The downturn in the economy spurred a litany of legal issues for those caught in its grasp. As a result, requests for legal aid and the percentage of self-represented cases has skyrocketed.
Legal aid organizations offer free services to clients who fall under an income threshold. According to a report by the Chicago Bar Association, in 2009, “a total of 179,000 cases were handled by legal aid organizations, compared to the estimated 600,000 persons who require legal aid.”
In that estimation is a large group of people who earn too much to qualify for legal aid, but can’t afford the typical market rate for a lawyer.
The law incubator Justice Entrepreneurs Project was founded last year to help meet that need.
Developed by the Chicago Bar Foundation, the JEP is an incubator that trains young lawyers who want to start socially-minded practices and connects them with people who need reduced-fee legal services. Participants spend six months working pro bono through a legal aid organization placement and with CARPLS. The following 12 months are spent in business development training.
JEP Director Taylor Hammond helps guide the lawyers through this process. Hammond has been committed to pro bono and legal aid work for years. While working for the international, business law firm DLA Piper, he took on his own pro bono cases. And for the past six years, he has provided free legal counsel to the homeless through the Franciscan Outreach Association.
The Chicago Reporter and Hammond discussed the “justice gap” and the JEP’s unique way of filling it.
What is the mission of the Justice Entrepreneurs Project?
The goal is to expand legal services to a segment of the population that is currently underserved and to find new, innovative [business] models for doing that. These are people who make too much money to qualify for legal aid, but they can’t really afford a typical market rate for an attorney. They can’t afford the uncertainty of the billable hour, paying 200, 250, 300 dollars an hour.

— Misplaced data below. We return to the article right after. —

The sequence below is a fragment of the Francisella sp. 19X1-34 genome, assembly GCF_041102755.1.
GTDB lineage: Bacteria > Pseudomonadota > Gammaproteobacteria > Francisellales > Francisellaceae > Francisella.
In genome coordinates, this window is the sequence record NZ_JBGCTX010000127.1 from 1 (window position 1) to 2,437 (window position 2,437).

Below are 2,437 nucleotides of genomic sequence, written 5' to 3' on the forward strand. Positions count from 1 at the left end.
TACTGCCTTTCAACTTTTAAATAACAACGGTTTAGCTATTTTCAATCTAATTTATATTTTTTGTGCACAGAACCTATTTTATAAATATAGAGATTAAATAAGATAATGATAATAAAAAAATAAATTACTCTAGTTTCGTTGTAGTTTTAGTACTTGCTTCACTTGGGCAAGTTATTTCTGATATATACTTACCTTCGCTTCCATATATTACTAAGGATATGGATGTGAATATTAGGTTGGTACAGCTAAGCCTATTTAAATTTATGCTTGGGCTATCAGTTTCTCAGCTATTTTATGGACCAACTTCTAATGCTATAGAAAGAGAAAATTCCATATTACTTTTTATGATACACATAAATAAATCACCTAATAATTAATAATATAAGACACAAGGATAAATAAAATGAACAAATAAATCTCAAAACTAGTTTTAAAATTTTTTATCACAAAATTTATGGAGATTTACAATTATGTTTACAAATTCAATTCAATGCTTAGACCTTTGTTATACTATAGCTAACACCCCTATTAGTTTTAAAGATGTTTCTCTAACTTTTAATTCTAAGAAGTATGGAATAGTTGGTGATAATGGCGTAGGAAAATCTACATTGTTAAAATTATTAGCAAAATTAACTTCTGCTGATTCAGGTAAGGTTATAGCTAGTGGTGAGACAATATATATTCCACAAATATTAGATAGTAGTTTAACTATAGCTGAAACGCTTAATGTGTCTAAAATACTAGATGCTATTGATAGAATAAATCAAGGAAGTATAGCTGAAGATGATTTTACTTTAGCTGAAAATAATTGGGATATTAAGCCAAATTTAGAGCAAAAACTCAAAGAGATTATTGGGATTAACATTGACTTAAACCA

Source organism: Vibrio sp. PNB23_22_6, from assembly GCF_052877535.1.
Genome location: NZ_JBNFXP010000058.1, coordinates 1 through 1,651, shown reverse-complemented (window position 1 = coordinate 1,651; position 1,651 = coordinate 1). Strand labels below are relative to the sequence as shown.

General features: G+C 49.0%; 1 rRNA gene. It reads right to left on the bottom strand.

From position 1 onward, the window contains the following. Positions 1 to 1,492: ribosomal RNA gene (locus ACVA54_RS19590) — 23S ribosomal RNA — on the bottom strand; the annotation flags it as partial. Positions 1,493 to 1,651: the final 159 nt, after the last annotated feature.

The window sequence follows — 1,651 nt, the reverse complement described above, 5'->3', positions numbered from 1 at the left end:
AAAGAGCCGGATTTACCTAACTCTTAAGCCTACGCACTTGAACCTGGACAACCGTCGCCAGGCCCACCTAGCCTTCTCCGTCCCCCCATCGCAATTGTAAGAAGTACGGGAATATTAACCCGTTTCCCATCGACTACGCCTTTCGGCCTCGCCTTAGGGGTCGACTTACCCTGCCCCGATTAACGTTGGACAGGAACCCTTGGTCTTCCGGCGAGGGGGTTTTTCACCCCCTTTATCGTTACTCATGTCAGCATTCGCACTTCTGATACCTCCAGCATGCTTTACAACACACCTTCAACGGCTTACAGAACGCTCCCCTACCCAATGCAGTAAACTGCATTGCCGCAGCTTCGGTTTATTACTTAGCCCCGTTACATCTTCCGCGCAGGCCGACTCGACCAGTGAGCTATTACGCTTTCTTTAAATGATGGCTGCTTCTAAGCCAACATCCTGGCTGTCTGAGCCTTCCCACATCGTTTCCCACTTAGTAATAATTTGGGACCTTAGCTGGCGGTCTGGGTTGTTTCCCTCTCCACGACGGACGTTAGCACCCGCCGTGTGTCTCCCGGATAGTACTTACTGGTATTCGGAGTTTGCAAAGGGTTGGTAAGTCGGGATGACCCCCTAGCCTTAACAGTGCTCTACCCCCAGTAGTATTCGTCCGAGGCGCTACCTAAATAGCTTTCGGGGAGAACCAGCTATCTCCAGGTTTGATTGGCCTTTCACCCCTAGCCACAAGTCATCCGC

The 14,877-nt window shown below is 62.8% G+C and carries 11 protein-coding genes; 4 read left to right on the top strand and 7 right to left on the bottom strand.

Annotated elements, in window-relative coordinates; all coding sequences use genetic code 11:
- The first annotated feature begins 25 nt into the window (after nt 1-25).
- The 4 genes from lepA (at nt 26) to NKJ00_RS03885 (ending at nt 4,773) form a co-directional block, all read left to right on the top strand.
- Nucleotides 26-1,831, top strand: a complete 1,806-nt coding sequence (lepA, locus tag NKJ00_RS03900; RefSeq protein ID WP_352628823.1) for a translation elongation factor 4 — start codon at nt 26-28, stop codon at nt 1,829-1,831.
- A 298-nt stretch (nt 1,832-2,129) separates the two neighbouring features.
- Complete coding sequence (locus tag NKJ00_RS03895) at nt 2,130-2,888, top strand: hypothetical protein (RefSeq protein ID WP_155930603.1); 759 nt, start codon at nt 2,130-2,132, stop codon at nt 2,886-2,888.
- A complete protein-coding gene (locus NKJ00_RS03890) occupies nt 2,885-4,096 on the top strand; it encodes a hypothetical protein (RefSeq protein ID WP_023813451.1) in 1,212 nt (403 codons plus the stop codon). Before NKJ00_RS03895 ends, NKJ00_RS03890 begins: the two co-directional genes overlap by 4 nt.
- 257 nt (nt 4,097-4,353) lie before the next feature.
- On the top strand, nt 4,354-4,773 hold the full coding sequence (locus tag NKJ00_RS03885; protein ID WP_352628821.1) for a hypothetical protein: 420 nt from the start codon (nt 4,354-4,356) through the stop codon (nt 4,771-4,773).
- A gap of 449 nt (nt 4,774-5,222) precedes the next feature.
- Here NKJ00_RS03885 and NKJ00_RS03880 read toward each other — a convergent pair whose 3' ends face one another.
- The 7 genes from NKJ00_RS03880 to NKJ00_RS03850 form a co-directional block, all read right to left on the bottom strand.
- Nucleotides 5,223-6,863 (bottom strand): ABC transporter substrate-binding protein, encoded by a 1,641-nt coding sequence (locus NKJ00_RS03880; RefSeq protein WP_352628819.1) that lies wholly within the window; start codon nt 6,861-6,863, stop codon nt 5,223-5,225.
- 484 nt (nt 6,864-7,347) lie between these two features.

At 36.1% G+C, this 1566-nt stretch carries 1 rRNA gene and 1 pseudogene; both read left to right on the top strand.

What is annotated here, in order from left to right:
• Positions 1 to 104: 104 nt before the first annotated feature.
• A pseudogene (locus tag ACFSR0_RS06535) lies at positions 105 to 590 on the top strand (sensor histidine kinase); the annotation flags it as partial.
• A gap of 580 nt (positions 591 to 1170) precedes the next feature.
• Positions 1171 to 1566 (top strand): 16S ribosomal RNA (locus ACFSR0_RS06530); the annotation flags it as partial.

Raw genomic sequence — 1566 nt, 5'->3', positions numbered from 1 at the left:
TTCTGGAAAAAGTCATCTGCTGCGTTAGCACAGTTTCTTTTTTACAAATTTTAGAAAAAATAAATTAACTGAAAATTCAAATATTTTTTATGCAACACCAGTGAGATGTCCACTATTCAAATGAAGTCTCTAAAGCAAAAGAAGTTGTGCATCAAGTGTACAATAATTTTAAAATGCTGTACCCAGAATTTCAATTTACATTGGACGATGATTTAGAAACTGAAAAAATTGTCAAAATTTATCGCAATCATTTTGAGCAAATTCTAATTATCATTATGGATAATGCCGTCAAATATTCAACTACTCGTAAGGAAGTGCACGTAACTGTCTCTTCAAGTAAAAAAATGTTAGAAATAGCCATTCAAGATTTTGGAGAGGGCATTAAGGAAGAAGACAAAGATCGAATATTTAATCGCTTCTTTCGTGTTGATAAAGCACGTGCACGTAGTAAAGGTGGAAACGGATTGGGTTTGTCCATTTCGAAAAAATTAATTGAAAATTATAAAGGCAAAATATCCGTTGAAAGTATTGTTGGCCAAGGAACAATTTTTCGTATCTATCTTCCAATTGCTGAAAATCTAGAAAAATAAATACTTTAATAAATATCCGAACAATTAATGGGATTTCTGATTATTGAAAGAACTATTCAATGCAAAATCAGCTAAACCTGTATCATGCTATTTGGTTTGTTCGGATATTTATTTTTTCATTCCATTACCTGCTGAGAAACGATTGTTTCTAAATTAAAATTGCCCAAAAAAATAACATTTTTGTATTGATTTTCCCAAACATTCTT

We’re supporting lawyers in starting law firms that are trying to serve that underserved market. Some come in with practices that they have already started, anywhere from three months to a little over a year. The rest are really getting started, so we do a lot of training in all the business aspects in running and starting your firm.
Why is this work important?
There’s a huge portion of the population that can’t afford legal services so they go without legal services — or they think they can’t afford the services so they go without them. We’re talking about divorce, children, housing, evictions, consumer issues, and credit issues. Immigration is a huge one. These are terribly important issues that greatly affect people’s lives, and yet they’re often just handling it on their own.
The system can be a little bit intimidating to those who aren’t familiar with it, so they’re struggling to figure it out. They could really benefit from having an attorney — they need an attorney.
How do underserved people typically get their legal advice and services?
Depending on income levels, and the type of case they have, some low income people get pro bono legal services from legal organizations. But there are limits to that. Most have income restrictions or restrict the types of cases they can handle. And they’re just overburdened – there are too many people that need services and not enough legal aid attorneys to provide them.